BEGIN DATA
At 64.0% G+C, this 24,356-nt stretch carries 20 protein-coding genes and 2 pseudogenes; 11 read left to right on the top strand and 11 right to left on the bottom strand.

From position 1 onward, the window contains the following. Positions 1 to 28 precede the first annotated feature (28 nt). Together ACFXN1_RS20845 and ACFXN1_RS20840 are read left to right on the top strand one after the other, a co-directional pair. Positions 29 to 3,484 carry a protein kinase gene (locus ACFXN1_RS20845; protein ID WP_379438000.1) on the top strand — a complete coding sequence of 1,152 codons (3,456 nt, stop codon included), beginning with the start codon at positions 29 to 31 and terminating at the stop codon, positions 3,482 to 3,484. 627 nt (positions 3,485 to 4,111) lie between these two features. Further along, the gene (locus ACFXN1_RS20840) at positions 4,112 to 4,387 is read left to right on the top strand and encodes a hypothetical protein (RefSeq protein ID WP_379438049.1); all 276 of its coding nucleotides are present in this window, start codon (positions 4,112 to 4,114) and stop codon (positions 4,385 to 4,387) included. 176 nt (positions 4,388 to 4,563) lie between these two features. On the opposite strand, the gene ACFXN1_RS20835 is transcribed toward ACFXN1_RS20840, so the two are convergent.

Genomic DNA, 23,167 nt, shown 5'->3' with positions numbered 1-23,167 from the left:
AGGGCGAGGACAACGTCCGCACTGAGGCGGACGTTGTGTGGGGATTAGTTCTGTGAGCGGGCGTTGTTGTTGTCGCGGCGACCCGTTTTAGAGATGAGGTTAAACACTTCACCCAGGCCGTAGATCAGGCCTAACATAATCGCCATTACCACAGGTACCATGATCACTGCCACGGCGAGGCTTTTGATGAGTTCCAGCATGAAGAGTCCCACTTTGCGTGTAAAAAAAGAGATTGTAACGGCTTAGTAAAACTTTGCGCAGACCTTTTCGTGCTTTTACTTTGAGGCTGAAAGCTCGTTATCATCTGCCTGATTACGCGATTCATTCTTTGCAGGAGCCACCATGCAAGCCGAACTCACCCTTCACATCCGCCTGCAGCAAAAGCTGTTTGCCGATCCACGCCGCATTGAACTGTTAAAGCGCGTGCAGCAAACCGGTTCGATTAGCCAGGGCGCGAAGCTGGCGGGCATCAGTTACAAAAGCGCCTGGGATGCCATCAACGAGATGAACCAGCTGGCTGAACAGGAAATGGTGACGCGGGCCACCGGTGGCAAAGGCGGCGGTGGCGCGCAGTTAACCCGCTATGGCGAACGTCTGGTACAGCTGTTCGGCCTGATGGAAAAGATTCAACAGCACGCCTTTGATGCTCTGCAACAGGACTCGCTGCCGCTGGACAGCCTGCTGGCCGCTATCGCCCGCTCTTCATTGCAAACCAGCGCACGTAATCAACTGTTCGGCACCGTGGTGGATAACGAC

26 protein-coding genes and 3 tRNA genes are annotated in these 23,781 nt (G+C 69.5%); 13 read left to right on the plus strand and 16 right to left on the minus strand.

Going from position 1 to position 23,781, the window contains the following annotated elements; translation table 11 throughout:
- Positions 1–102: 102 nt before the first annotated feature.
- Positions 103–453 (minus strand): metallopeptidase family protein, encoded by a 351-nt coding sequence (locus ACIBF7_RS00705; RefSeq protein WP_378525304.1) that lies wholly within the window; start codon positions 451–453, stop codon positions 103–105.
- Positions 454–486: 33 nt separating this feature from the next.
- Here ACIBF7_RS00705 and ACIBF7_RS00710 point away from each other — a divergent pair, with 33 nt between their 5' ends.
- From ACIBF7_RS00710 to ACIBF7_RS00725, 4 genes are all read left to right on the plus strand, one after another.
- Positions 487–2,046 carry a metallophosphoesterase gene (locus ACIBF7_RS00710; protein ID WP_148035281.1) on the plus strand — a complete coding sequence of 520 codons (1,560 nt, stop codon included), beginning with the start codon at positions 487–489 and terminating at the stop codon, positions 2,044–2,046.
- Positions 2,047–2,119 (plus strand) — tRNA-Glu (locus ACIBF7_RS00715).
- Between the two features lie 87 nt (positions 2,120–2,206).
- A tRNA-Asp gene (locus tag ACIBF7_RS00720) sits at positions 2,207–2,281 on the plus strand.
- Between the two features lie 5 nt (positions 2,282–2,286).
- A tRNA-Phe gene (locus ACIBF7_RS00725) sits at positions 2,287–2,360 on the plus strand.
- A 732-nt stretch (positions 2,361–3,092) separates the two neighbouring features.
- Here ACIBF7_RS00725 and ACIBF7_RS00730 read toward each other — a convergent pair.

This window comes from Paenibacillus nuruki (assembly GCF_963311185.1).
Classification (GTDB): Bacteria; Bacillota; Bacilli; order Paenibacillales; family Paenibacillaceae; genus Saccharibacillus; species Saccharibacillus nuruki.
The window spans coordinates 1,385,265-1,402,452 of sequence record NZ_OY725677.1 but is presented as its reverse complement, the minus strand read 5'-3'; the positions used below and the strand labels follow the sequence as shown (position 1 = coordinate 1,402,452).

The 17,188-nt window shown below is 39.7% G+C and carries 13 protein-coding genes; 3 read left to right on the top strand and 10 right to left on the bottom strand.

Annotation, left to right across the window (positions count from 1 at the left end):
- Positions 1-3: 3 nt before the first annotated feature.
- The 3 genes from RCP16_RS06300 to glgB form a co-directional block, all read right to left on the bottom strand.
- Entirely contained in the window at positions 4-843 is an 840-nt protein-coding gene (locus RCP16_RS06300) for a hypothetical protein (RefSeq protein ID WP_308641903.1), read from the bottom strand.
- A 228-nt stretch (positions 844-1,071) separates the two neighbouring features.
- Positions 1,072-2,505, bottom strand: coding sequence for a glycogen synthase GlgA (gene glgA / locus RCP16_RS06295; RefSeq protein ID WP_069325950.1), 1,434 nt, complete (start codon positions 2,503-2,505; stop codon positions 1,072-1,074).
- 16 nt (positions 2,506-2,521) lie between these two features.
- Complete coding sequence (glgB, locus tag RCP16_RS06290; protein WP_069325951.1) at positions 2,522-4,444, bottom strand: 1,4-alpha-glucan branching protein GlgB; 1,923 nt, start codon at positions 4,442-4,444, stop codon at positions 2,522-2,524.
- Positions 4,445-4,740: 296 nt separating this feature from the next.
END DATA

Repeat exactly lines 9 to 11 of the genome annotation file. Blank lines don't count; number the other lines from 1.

- Positions 454–486: 33 nt separating this feature from the next.
- Here ACIBF7_RS00705 and ACIBF7_RS00710 point away from each other — a divergent pair, with 33 nt between their 5' ends.
- From ACIBF7_RS00710 to ACIBF7_RS00725, 4 genes are all read left to right on the plus strand, one after another.